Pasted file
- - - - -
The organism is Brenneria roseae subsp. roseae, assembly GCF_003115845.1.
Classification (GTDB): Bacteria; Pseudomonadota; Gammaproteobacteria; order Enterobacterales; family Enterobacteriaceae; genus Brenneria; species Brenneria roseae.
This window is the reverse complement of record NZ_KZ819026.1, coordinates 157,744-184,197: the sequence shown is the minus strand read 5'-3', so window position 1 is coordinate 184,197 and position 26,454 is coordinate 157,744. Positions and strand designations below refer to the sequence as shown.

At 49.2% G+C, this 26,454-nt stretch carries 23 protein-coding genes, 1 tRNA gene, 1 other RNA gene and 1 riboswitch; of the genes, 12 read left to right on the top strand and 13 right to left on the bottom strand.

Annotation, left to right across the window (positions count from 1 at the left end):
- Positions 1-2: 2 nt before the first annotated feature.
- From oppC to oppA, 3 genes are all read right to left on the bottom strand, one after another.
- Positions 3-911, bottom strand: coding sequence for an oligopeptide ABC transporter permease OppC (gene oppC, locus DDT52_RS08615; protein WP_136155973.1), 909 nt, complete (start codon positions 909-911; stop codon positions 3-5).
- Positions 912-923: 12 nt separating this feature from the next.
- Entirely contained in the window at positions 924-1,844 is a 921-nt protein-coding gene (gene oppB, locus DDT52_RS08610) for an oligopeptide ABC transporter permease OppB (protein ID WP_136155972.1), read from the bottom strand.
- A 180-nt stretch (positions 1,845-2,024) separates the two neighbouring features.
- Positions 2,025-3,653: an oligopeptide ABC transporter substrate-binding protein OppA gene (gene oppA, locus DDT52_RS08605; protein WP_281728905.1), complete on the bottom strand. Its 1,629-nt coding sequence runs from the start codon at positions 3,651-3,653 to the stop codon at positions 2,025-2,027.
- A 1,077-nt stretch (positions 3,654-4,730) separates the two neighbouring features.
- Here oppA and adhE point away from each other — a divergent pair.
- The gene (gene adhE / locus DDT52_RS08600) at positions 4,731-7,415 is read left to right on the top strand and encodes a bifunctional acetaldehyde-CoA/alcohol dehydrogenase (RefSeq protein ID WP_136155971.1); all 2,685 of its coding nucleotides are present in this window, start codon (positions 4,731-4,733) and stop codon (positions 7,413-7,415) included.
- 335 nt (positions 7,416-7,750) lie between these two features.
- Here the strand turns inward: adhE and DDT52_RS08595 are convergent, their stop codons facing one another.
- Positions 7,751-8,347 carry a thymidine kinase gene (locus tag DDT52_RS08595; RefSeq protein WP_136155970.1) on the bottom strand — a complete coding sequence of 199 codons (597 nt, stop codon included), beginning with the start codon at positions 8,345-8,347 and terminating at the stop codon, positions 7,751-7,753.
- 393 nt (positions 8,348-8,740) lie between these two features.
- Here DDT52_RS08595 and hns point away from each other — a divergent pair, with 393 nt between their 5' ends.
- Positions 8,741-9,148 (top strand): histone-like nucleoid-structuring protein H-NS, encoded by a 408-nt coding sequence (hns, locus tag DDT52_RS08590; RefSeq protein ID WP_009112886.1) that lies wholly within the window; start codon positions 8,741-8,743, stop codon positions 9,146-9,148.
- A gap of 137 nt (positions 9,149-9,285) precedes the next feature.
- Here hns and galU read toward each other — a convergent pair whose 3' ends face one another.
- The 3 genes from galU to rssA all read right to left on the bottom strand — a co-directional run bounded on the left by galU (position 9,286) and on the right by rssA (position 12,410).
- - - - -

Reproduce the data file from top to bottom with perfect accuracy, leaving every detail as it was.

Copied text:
The organism is Brenneria roseae subsp. roseae, assembly GCF_003115845.1.
Classification (GTDB): Bacteria; Pseudomonadota; Gammaproteobacteria; order Enterobacterales; family Enterobacteriaceae; genus Brenneria; species Brenneria roseae.
This window is the reverse complement of record NZ_KZ819026.1, coordinates 157,744-184,197: the sequence shown is the minus strand read 5'-3', so window position 1 is coordinate 184,197 and position 26,454 is coordinate 157,744. Positions and strand designations below refer to the sequence as shown.

At 49.2% G+C, this 26,454-nt stretch carries 23 protein-coding genes, 1 tRNA gene, 1 other RNA gene and 1 riboswitch; of the genes, 12 read left to right on the top strand and 13 right to left on the bottom strand.

Annotation, left to right across the window (positions count from 1 at the left end):
- Positions 1-2: 2 nt before the first annotated feature.
- From oppC to oppA, 3 genes are all read right to left on the bottom strand, one after another.
- Positions 3-911, bottom strand: coding sequence for an oligopeptide ABC transporter permease OppC (gene oppC, locus DDT52_RS08615; protein WP_136155973.1), 909 nt, complete (start codon positions 909-911; stop codon positions 3-5).
- Positions 912-923: 12 nt separating this feature from the next.
- Entirely contained in the window at positions 924-1,844 is a 921-nt protein-coding gene (gene oppB, locus DDT52_RS08610) for an oligopeptide ABC transporter permease OppB (protein ID WP_136155972.1), read from the bottom strand.
- A 180-nt stretch (positions 1,845-2,024) separates the two neighbouring features.
- Positions 2,025-3,653: an oligopeptide ABC transporter substrate-binding protein OppA gene (gene oppA, locus DDT52_RS08605; protein WP_281728905.1), complete on the bottom strand. Its 1,629-nt coding sequence runs from the start codon at positions 3,651-3,653 to the stop codon at positions 2,025-2,027.
- A 1,077-nt stretch (positions 3,654-4,730) separates the two neighbouring features.
- Here oppA and adhE point away from each other — a divergent pair.
- The gene (gene adhE / locus DDT52_RS08600) at positions 4,731-7,415 is read left to right on the top strand and encodes a bifunctional acetaldehyde-CoA/alcohol dehydrogenase (RefSeq protein ID WP_136155971.1); all 2,685 of its coding nucleotides are present in this window, start codon (positions 4,731-4,733) and stop codon (positions 7,413-7,415) included.
- 335 nt (positions 7,416-7,750) lie between these two features.
- Here the strand turns inward: adhE and DDT52_RS08595 are convergent, their stop codons facing one another.
- Positions 7,751-8,347 carry a thymidine kinase gene (locus tag DDT52_RS08595; RefSeq protein WP_136155970.1) on the bottom strand — a complete coding sequence of 199 codons (597 nt, stop codon included), beginning with the start codon at positions 8,345-8,347 and terminating at the stop codon, positions 7,751-7,753.
- 393 nt (positions 8,348-8,740) lie between these two features.
- Here DDT52_RS08595 and hns point away from each other — a divergent pair, with 393 nt between their 5' ends.
- Positions 8,741-9,148 (top strand): histone-like nucleoid-structuring protein H-NS, encoded by a 408-nt coding sequence (hns, locus tag DDT52_RS08590; RefSeq protein ID WP_009112886.1) that lies wholly within the window; start codon positions 8,741-8,743, stop codon positions 9,146-9,148.
- A gap of 137 nt (positions 9,149-9,285) precedes the next feature.
- Here hns and galU read toward each other — a convergent pair whose 3' ends face one another.
- The 3 genes from galU to rssA all read right to left on the bottom strand — a co-directional run bounded on the left by galU (position 9,286) and on the right by rssA (position 12,410).